Frustration and anger can wear down any man, even if that man is the Batman. And with the criminal mastermind known as Bane playing a long con from behind the walls of Arkham Asylum, the Dark Knight is struggling to convince even his staunchest of allies like Police Commissioner Gordon of his certitude of Bane’s machinations.
That’s what it’s so unnerving to see the Caped Crusader lash out so desperately in every direction in Batman #60, part 3 of “The Tyrant Wing,” on sale now from DC Comics. The creative team of writer Tom King, artists Mikel Janin and Jorge Fornes, colorist Jordie Bellaire, and letterer Clayton Cowles follows Bruce Wayne as Batman as he shakes down every villain in Gotham City–on the loose or on parole–looking for confirmation that Bane is indeed in his right mind and not the mentally broken shell of his former self he presents to the outside world.
“Shakes down” is putting it mildly; Batman’s methods are bordering brutality, with every foe from Maxie Zeus to Kite Man feeling the Dark Knight’s wrath when he doesn’t get the affirmation he’s looking for. This gives even Gordon pause–already reeling from Batman hitting him in anger and frustration last issue–leaving him bewildered and questioning his former ally. Meanwhile, Alfred watches over the Penguin–who turned coat against Bane–only to get an unexpected and unwelcome visitor at the issue’s end. That visitor has popped up earlier in King’s run and may be a game-changer in the whole run.
In a broader sense, though, this installment represents a drastic course change, whether Batman knows it or not, because of the fallout of last issue and the Dark Knight’s behavior in this one. Gordon can no longer look away at Bruce’s behavior, after hitting him and brutalizing criminals. Via Bane, King has taken away one of Batman’s surrogate father figures, which will have reverberations for quite some time. In fact, King uses this entire issue to examine the emotions of father figures: Bruce is acting with fury, in part, because of what he sees as Bane’s role in the shooting of Batman’s surrogate son Nightwing. Gordon destroys the Bat-signal out of anger and frustration with Batman, who straddles the line of fraternal and paternal friendship. Penguin eulogizes his poor daughter throughout the latter part of the book. And he and Alfred–Bruce’s adoptive father–are beaten by an alternate reality version of Batman’s biological father, who is also dressed as the Dark Knight. Much of King’s narrative is about how fathers view their children and what they’re willing to do for them, and King plays it well.
Janin and Fornes play with that passion King is building perfectly, alternating between Janin’s scenes with Alfred and the Penguin in the Batcave and Gordon at the Gotham City Police Department and Fornes focusing on Bruce’s interrogation of his rogues gallery. Fornes’ moments with Batman and folks like Firefly are downright uncomfortable and filled with ferocity, and they’re meant to be. I found myself yelling at the villains to tell Bruce what he wants to know, also while knowing from the resigned fear in their body language that wasn’t happening. These moments pair beautifully juxtaposed with the quiet tension Janin is building. The back-and-forth between Alfred and Penguin is too calm for there not to be an explosive end, which comes in the form of a lurking Thomas Wayne. Meanwhile, Janin gives Gordon a barely-contained anger that has no place to go but out by the climax of the issue. Janin and Fornes help in making the issue emotionally exhausting–and that’s meant in the best way possible.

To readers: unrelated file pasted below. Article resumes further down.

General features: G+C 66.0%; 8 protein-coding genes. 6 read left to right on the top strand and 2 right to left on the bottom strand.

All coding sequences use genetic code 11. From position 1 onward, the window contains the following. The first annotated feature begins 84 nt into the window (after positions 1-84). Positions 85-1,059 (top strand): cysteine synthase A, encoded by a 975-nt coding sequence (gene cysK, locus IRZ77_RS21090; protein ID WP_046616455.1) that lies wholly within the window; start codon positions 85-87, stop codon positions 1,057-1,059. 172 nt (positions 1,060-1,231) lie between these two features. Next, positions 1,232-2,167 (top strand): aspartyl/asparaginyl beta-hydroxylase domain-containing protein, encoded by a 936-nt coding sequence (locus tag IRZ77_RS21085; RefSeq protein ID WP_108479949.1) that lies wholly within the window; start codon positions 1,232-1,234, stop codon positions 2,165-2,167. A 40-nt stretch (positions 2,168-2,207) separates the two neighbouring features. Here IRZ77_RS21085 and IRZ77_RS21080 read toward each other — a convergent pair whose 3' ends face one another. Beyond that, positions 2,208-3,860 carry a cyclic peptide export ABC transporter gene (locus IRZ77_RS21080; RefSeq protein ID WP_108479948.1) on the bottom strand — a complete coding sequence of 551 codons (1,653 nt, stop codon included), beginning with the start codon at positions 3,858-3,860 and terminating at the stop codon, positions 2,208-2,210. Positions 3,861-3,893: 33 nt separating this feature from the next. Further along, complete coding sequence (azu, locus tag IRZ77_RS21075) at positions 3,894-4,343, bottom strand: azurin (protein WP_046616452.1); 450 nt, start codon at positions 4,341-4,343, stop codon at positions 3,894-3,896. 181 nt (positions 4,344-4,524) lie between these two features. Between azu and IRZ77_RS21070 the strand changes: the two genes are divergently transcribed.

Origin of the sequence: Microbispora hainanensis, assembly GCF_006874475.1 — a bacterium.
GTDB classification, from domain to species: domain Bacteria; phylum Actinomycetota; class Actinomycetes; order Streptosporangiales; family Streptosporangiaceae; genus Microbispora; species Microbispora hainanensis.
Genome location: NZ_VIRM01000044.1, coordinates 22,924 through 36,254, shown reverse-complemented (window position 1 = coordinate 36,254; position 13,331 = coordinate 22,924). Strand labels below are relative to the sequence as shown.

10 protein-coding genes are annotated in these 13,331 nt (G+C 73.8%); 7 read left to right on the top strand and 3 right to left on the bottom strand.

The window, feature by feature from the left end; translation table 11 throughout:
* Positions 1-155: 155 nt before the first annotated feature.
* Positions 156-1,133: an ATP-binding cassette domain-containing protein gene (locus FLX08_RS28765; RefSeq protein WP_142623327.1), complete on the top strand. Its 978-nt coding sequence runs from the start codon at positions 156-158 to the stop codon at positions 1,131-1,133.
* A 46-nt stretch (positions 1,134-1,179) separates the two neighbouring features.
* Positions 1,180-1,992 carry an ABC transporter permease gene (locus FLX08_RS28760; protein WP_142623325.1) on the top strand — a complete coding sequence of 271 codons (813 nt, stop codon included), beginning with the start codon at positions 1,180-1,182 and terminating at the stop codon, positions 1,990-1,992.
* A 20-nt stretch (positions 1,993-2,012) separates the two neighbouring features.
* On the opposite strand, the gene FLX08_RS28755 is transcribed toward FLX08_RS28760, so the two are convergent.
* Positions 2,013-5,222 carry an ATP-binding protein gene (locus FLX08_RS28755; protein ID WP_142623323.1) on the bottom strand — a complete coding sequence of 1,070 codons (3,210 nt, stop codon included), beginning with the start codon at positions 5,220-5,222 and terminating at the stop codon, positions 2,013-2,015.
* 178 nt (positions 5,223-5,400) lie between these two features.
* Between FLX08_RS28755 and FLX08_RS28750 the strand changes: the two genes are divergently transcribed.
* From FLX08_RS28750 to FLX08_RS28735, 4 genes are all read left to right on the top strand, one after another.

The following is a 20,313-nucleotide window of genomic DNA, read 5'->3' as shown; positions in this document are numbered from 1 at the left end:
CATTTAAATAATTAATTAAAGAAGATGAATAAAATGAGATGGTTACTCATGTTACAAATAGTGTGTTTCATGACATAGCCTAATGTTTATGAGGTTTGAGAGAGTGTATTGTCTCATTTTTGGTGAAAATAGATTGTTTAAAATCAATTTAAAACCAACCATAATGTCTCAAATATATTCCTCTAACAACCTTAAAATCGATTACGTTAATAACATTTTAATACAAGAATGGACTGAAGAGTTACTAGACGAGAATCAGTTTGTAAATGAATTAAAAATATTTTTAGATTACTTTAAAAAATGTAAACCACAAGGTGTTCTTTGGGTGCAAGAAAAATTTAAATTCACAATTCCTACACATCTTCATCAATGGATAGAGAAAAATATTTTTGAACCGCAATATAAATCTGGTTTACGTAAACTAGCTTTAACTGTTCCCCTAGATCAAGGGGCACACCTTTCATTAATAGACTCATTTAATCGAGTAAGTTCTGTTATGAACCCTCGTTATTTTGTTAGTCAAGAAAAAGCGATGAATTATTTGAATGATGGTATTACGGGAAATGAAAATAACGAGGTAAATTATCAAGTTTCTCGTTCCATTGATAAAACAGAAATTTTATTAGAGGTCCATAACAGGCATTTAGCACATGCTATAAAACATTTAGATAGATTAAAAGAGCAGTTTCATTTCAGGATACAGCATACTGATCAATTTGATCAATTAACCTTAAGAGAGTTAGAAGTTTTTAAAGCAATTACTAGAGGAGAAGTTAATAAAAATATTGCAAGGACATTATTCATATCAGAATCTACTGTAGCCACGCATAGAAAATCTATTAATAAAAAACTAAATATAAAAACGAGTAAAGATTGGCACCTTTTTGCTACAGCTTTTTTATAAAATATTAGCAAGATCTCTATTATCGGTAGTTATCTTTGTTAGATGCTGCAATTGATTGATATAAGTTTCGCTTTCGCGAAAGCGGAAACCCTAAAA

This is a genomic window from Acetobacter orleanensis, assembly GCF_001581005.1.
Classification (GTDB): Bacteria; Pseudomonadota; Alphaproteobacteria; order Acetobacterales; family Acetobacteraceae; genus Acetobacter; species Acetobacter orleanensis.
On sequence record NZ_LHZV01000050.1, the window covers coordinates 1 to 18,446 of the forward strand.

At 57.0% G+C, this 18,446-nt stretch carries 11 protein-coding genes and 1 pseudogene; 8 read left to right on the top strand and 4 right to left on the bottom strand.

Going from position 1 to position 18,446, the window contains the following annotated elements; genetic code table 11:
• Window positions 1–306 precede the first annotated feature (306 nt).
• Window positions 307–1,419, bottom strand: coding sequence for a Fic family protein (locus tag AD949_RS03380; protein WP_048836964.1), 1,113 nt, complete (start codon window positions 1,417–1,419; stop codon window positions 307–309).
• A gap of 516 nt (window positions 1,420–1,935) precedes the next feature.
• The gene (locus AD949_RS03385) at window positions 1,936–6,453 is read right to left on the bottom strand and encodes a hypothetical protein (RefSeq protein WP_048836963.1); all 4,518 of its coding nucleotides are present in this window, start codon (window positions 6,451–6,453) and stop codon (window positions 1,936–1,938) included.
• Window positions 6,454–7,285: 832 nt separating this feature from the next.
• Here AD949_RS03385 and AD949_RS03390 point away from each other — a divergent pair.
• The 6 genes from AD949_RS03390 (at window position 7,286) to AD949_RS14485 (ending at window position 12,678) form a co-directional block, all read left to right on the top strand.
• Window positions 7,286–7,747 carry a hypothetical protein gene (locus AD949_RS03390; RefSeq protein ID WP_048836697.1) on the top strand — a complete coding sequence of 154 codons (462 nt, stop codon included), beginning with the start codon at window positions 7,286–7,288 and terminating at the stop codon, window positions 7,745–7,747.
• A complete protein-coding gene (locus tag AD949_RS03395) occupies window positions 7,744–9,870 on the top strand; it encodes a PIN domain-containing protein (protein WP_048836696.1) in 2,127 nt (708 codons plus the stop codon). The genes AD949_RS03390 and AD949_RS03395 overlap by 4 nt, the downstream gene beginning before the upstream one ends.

This is no small part thanks to Bellaire, who uses the shadows that come with a Batman to highlight the murkiness in everyone’s feelings throughout the issue. Her color choices even seen different when she partners with Fornes’ pages, feeling almost darker and muddier as if to echo the moral line Bruce is straddling while going on this brutal crusade across Gotham. It’s another example of Bellaire’s sharpness and knowledge of color and why she continues to be one of the best comic creators in the medium. Cowles has a chance to play this issue with his lettering with the various rooftop scenes of fighting and fisticuffs, particularly when villains are in peril. None feel out of place or in the way of the action at any point; rather, they augment and highlight tense scenes with even greater intensity every step of the way.
What is a man’s breaking point? Creators over the years have examined the Dark Knight and questioned what his breaking point is, with King and the whole team on Batman perhaps being the most surgical and methodical. However, before Bruce can catch his breath from the threat of one assault, another is thrown at his feet from left field. While we don’t know if the Caped Crusader will have a point of no return, it’s certainly been gripping watching what King and company lob at Batman along the way.
Batman #60 is on sale now from DC Comics.
From the official issue description:
Batman takes on a new partner, and it’s…the Penguin? After rejecting Bane’s crime-boss co-op, Cobblepot finds himself in the crosshairs of some very teed-off villains. The feathered felon turns to his old foe to snitch on Bane’s scheme, but has to prove his intentions to avoid a Bat-beatdown. Along the way, this Gotham odd couple begins to bond—could there be a new bird joining the Bat-Family? Not if Bane has anything to say about it…